70% of 1,800 Chinese-Americans surveyed in San Francisco believed that gambling was a serious problem in their community. Another informal study conducted by two U.C. Berkeley students the same year, which surveyed over 150 people in Portsmouth Square, found that 30% of them said they gambled once a week or more, 14.7% identified themselves as problem gamblers, and 21% of survey respondents met the criteria for pathologic gambling (Banerjee).

Problem gambling can result in family strife, domestic violence, job loss, financial and credit crisis, and even suicide by despondent gamblers who see no way out of their addiction. Problem gambling is a several societal difficulty for the entire country, and for a great many Asians who find it has a long history in their society and cultural beliefs.

In conclusion, gaming has been a part of Asian culture for centuries, and much of it comes from ancient superstitions and beliefs about luck, wealth, and games of chance. Many Asians today are facing serious problems because of gambling addictions, and as gaming continues to spread across our cultural landscape, it would not be surprising if these problems continue to grow. Asian gambling is simply a symptom of the gambling mentality affecting our culture today. We continue to chase "Lady Luck" as a short-term financial solution, and the gaming industry helps keep this myth of easy money alive in their marketing and image to tourists. Gaming seems like an easy way to end our fiscal troubles, but when taken to the extreme, it can be a deadly form of entertainment that seems especially attractive to many members of the Asian communities.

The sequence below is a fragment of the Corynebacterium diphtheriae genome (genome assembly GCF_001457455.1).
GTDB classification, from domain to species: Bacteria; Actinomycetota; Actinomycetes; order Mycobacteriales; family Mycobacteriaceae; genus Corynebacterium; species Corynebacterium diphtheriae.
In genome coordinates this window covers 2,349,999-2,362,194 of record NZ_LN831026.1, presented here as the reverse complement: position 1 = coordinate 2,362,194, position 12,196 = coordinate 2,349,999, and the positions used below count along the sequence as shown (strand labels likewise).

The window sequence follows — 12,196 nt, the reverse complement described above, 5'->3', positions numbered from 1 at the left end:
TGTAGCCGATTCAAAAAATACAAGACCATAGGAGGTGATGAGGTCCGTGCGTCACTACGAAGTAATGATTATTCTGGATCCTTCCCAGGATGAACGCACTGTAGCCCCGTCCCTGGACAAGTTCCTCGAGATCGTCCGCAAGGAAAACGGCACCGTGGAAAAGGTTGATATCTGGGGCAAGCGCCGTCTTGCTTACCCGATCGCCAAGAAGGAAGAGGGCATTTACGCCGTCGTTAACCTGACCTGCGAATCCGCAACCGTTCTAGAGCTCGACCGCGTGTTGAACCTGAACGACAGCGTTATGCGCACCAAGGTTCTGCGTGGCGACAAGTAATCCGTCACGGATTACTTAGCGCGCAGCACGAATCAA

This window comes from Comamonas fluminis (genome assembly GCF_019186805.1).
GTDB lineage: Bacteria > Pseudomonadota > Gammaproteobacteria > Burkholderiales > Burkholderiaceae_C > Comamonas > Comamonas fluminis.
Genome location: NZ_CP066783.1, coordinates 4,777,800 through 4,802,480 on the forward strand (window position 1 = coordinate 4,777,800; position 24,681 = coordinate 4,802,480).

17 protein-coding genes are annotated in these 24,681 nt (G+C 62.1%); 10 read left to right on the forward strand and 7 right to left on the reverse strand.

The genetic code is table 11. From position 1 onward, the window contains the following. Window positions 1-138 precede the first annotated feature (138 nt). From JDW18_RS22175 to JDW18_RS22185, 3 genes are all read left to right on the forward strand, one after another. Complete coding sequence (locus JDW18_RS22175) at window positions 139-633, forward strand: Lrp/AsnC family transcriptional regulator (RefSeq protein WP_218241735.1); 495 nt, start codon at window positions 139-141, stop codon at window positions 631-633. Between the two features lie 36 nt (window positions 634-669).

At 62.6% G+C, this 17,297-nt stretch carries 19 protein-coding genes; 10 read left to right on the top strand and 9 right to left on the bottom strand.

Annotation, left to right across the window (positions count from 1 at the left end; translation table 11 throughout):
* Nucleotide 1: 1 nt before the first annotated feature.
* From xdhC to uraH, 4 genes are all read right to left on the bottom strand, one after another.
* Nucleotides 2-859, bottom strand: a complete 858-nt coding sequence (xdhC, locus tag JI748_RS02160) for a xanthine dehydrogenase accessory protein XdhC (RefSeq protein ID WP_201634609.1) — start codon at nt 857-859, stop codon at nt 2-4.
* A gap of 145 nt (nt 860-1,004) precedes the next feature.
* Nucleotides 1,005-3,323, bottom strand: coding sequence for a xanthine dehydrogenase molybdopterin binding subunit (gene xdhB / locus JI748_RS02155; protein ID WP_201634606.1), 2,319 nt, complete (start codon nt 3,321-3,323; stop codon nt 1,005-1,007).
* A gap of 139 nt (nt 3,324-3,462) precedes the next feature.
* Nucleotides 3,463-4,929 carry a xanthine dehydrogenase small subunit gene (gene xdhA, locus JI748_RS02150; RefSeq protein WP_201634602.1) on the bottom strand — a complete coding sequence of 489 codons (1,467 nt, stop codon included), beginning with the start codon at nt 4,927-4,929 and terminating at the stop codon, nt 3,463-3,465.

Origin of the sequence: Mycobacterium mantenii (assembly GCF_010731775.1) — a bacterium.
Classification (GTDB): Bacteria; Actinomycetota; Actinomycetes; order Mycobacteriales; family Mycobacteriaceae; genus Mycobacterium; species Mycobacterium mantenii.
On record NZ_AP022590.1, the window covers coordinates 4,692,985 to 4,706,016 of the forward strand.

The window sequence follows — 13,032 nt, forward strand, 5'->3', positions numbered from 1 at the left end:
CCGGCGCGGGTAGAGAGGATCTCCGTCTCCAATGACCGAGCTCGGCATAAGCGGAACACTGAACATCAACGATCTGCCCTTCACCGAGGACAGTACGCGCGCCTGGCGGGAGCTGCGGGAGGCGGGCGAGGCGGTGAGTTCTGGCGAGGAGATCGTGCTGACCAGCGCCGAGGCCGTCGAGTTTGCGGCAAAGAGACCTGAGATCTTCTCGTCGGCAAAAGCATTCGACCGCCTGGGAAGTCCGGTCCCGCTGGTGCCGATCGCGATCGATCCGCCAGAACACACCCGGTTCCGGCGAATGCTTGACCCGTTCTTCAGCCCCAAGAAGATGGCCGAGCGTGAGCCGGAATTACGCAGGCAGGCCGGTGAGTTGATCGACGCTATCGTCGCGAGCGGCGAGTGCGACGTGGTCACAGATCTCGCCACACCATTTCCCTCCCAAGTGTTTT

Author not Available. "Gambling in a Chinese Cultural Context." The Wager. 10 June 1997. 20 Feb. 2004.


Banerjee, Neela. "Addicted to Big Money -- and Bad Odds." 12 April 2001. 20 Feb. 2004.


Daniels, Roger. Asian America: Chinese and Japanese in the United States since 1850. Seattle: University of Washington Press, 1988.

Lyman, Stanford M. The Asian in the West. Reno: University of Nevada System, 1970.

McGowan, Richard. State Lotteries and Legalized Gambling: Painless Revenue or Painful Mirage. Westport, CT: Quorum Books, 1994.

Nepstad, Peter. "Gambling History and Tradition in China." April/May 2000. 20 Feb. 2004.


Platz, Laurie, and Murray Millar. "Gambling in the Context of Other Recreation Activity: A Quantitative Comparison of Casual and Pathological Student Gamblers." Journal of Leisure Research 33.4 (2001): 383+.

Shyuan, Mey. "Beginner's Luck."… [END OF PREVIEW] . . . READ MORE

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How to Cite "Gambling in the Asian-American Community" Term Paper in a Bibliography:

APA Style

Gambling in the Asian-American Community.  (2004, February 20).  Retrieved August 2, 2021, from

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"Gambling in the Asian-American Community."  20 February 2004.  Web.  2 August 2021. <>.

Chicago Style

"Gambling in the Asian-American Community."  February 20, 2004.  Accessed August 2, 2021.